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Connecting Emotions to a Felt Body Sense

Using the Body to Help Clients Break Old Habits and Stuck Patterns

By Daniel Leven - Many therapists remain so focused on understanding the thoughts and feelings in clients’ minds that they forget about the pivotal information to be gleaned by paying more attention to clients’ bodies. The three-step somatic process below can be used with just about any therapeutic approach, and it will help you directly access the important information that lives within clients’ immediate physical experience.

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An Eccentric in Therapy

A Storytelling Piece on Looking for Therapy in the Wrong Place

By Bruce Jay Friedman - Stranded in Manhattan on a holiday weekend, Nat Solomon, a visiting academic from Detroit, decided to treat himself to an off-Broadway play. Solomon couldn't take his eyes off the actor who played the psychiatrist. Never before had he seen such compassion in a therapist's face. "On a night that you're not performing," he told the actor after the show, "I'd ask you to simply sit for me, much as you do in the play, and listen."

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Mindfulness Meets Internal Family Systems

Helping Clients Move from Acceptance to Transformation

By Richard Schwartz - Many therapeutic attempts to integrate mindfulness help clients notice negative emotions from a place of separation and extend acceptance toward them. But what if it were possible to transform this inner drama, rather than just keep it at arm’s length? The goal of Internal Family Systems (IFS) is to build on this important first step of separating from and accepting these impulses, and then take a second step of helping clients transform them.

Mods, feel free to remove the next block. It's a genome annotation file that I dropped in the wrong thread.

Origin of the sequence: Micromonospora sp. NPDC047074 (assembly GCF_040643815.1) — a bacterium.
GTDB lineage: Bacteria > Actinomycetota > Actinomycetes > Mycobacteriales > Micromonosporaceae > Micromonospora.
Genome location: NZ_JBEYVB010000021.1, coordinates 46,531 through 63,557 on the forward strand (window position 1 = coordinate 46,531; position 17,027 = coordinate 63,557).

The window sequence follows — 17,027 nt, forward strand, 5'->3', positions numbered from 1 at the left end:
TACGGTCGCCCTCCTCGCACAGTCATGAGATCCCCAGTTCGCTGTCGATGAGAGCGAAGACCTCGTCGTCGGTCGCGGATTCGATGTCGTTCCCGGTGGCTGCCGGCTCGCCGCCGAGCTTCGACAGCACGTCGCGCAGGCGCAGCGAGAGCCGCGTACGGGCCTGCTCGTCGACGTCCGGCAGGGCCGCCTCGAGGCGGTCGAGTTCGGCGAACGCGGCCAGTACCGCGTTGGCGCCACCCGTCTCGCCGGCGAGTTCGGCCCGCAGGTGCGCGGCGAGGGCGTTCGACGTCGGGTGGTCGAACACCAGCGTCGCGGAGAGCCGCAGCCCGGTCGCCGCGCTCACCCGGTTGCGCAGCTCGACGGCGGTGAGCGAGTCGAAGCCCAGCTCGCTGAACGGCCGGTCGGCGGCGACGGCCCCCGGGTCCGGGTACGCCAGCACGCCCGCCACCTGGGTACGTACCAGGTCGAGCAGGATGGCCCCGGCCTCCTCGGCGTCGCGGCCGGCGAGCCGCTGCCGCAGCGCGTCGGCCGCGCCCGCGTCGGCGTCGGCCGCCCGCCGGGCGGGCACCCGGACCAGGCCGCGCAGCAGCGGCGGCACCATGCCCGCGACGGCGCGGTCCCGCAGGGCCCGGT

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How to Help Couples Move Past an Extramarital Affair

The Importance of Finding Meaning, Recommitting, and Achieving Sexual Recovery

By Barry McCarthy - Recovery from an extramarital affair asks a lot of partners. They must not only process painful feelings, repair the rupture of trust, and share their deepest vulnerabilities, but also take steps to build a new, resilient bond, both emotionally and sexually. Allocating the right amount of time to deal with the affair and determining when partners are ready to focus on the present and future marital bond is a struggle for both clinicians and couples.

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The Uninvited Guest

A Master Clinician Shares Her Most Memorable Therapeutic Moment

By Hedy Schleifer - Many people wonder how therapists manage to do the work they do. Of the thousands of meaningful sessions that take place in a therapist’s office, certain ones stand out. In the following storytelling piece, couples therapist Hedy Schleifer shares a memorable moment from her own work.

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The Free Therapy Movement of Give an Hour

Therapists Extend Their Reach to Veterans in Need

By Chris Lyford - Since its founding in 2005, the Give an Hour organization has created a nationwide network of nearly 7,000 social workers, psychotherapists, psychiatrists, couples therapists, and substance-abuse counselors who’ve committed one hour a week to doing free counseling with members of the military and their families.